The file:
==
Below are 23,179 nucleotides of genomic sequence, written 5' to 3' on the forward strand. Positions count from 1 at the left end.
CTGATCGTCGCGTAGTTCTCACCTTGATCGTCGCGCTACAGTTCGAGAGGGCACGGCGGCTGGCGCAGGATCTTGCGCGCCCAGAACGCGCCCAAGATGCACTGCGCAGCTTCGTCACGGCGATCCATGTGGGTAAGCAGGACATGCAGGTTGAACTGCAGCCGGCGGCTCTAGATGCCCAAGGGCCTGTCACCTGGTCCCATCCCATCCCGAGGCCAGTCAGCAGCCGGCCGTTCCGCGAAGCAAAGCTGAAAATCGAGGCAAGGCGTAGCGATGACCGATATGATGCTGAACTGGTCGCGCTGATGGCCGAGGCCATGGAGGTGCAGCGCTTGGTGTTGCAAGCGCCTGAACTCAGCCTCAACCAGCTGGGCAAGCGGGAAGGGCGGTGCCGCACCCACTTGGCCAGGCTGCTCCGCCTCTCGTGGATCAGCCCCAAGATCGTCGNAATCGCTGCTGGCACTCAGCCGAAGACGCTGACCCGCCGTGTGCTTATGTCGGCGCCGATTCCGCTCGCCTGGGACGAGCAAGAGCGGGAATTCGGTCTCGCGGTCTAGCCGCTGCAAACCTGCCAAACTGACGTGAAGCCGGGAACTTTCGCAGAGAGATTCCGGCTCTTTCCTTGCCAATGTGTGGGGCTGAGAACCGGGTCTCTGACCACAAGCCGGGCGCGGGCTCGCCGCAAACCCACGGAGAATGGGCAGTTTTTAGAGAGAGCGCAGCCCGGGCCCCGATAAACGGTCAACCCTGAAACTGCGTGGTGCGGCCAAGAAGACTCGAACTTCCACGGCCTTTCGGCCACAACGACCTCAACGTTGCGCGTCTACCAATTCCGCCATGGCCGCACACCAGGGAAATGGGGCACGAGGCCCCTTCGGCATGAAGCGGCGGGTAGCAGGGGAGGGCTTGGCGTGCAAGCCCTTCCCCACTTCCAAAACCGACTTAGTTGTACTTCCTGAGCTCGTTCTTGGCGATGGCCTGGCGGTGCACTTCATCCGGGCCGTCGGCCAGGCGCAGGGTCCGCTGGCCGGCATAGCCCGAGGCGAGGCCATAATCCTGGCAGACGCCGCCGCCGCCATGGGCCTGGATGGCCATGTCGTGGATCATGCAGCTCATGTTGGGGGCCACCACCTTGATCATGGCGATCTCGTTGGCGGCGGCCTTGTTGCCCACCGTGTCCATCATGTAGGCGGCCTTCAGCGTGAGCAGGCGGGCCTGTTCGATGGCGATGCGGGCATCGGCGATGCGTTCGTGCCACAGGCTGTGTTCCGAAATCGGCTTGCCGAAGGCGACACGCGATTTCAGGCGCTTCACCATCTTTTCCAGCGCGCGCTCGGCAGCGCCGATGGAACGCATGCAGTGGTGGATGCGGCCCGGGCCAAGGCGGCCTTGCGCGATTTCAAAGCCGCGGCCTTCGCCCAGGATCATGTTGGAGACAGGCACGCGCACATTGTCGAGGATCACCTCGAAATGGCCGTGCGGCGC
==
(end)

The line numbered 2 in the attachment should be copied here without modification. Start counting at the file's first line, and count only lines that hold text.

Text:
CTGATCGTCGCGTAGTTCTCACCTTGATCGTCGCGCTACAGTTCGAGAGGGCACGGCGGCTGGCGCAGGATCTTGCGCGCCCAGAACGCGCCCAAGATGCACTGCGCAGCTTCGTCACGGCGATCCATGTGGGTAAGCAGGACATGCAGGTTGAACTGCAGCCGGCGGCTCTAGATGCCCAAGGGCCTGTCACCTGGTCCCATCCCATCCCGAGGCCAGTCAGCAGCCGGCCGTTCCGCGAAGCAAAGCTGAAAATCGAGGCAAGGCGTAGCGATGACCGATATGATGCTGAACTGGTCGCGCTGATGGCCGAGGCCATGGAGGTGCAGCGCTTGGTGTTGCAAGCGCCTGAACTCAGCCTCAACCAGCTGGGCAAGCGGGAAGGGCGGTGCCGCACCCACTTGGCCAGGCTGCTCCGCCTCTCGTGGATCAGCCCCAAGATCGTCGNAATCGCTGCTGGCACTCAGCCGAAGACGCTGACCCGCCGTGTGCTTATGTCGGCGCCGATTCCGCTCGCCTGGGACGAGCAAGAGCGGGAATTCGGTCTCGCGGTCTAGCCGCTGCAAACCTGCCAAACTGACGTGAAGCCGGGAACTTTCGCAGAGAGATTCCGGCTCTTTCCTTGCCAATGTGTGGGGCTGAGAACCGGGTCTCTGACCACAAGCCGGGCGCGGGCTCGCCGCAAACCCACGGAGAATGGGCAGTTTTTAGAGAGAGCGCAGCCCGGGCCCCGATAAACGGTCAACCCTGAAACTGCGTGGTGCGGCCAAGAAGACTCGAACTTCCACGGCCTTTCGGCCACAACGACCTCAACGTTGCGCGTCTACCAATTCCGCCATGGCCGCACACCAGGGAAATGGGGCACGAGGCCCCTTCGGCATGAAGCGGCGGGTAGCAGGGGAGGGCTTGGCGTGCAAGCCCTTCCCCACTTCCAAAACCGACTTAGTTGTACTTCCTGAGCTCGTTCTTGGCGATGGCCTGGCGGTGCACTTCATCCGGGCCGTCGGCCAGGCGCAGGGTCCGCTGGCCGGCATAGCCCGAGGCGAGGCCATAATCCTGGCAGACGCCGCCGCCGCCATGGGCCTGGATGGCCATGTCGTGGATCATGCAGCTCATGTTGGGGGCCACCACCTTGATCATGGCGATCTCGTTGGCGGCGGCCTTGTTGCCCACCGTGTCCATCATGTAGGCGGCCTTCAGCGTGAGCAGGCGGGCCTGTTCGATGGCGATGCGGGCATCGGCGATGCGTTCGTGCCACAGGCTGTGTTCCGAAATCGGCTTGCCGAAGGCGACACGCGATTTCAGGCGCTTCACCATCTTTTCCAGCGCGCGCTCGGCAGCGCCGATGGAACGCATGCAGTGGTGGATGCGGCCCGGGCCAAGGCGGCCTTGCGCGATTTCAAAGCCGCGGCCTTCGCCCAGGATCATGTTGGAGACAGGCACGCGCACATTGTCGAGGATCACCTCGAAATGGCCGTGCGGCGC